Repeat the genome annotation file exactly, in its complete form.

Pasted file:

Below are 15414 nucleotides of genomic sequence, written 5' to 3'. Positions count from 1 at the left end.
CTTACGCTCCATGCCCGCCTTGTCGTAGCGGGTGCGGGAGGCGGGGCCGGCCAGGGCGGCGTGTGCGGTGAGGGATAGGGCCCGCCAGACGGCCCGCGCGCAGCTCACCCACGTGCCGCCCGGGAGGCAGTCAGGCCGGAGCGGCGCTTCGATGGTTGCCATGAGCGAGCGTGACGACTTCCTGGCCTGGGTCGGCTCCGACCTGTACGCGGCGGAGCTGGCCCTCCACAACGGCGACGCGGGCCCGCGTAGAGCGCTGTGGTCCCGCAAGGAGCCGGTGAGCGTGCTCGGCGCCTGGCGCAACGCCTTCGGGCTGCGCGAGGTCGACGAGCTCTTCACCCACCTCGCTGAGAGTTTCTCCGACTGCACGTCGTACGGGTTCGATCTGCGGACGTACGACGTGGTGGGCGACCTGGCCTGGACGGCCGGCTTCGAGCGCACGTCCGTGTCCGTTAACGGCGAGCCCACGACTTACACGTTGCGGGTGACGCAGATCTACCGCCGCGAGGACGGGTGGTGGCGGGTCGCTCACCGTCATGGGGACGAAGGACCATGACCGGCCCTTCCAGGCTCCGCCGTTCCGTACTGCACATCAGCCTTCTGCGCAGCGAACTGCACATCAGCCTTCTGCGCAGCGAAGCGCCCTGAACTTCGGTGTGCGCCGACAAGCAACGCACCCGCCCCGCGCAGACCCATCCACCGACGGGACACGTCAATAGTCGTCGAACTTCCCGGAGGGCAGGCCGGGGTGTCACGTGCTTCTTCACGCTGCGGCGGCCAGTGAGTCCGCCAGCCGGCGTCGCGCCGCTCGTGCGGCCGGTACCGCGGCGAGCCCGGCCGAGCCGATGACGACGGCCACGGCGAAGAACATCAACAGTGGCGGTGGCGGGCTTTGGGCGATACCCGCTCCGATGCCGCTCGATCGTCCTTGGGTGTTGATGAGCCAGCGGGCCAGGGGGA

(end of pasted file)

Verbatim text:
Below are 15414 nucleotides of genomic sequence, written 5' to 3'. Positions count from 1 at the left end.
CTTACGCTCCATGCCCGCCTTGTCGTAGCGGGTGCGGGAGGCGGGGCCGGCCAGGGCGGCGTGTGCGGTGAGGGATAGGGCCCGCCAGACGGCCCGCGCGCAGCTCACCCACGTGCCGCCCGGGAGGCAGTCAGGCCGGAGCGGCGCTTCGATGGTTGCCATGAGCGAGCGTGACGACTTCCTGGCCTGGGTCGGCTCCGACCTGTACGCGGCGGAGCTGGCCCTCCACAACGGCGACGCGGGCCCGCGTAGAGCGCTGTGGTCCCGCAAGGAGCCGGTGAGCGTGCTCGGCGCCTGGCGCAACGCCTTCGGGCTGCGCGAGGTCGACGAGCTCTTCACCCACCTCGCTGAGAGTTTCTCCGACTGCACGTCGTACGGGTTCGATCTGCGGACGTACGACGTGGTGGGCGACCTGGCCTGGACGGCCGGCTTCGAGCGCACGTCCGTGTCCGTTAACGGCGAGCCCACGACTTACACGTTGCGGGTGACGCAGATCTACCGCCGCGAGGACGGGTGGTGGCGGGTCGCTCACCGTCATGGGGACGAAGGACCATGACCGGCCCTTCCAGGCTCCGCCGTTCCGTACTGCACATCAGCCTTCTGCGCAGCGAACTGCACATCAGCCTTCTGCGCAGCGAAGCGCCCTGAACTTCGGTGTGCGCCGACAAGCAACGCACCCGCCCCGCGCAGACCCATCCACCGACGGGACACGTCAATAGTCGTCGAACTTCCCGGAGGGCAGGCCGGGGTGTCACGTGCTTCTTCACGCTGCGGCGGCCAGTGAGTCCGCCAGCCGGCGTCGCGCCGCTCGTGCGGCCGGTACCGCGGCGAGCCCGGCCGAGCCGATGACGACGGCCACGGCGAAGAACATCAACAGTGGCGGTGGCGGGCTTTGGGCGATACCCGCTCCGATGCCGCTCGATCGTCCTTGGGTGTTGATGAGCCAGCGGGCCAGGGGGA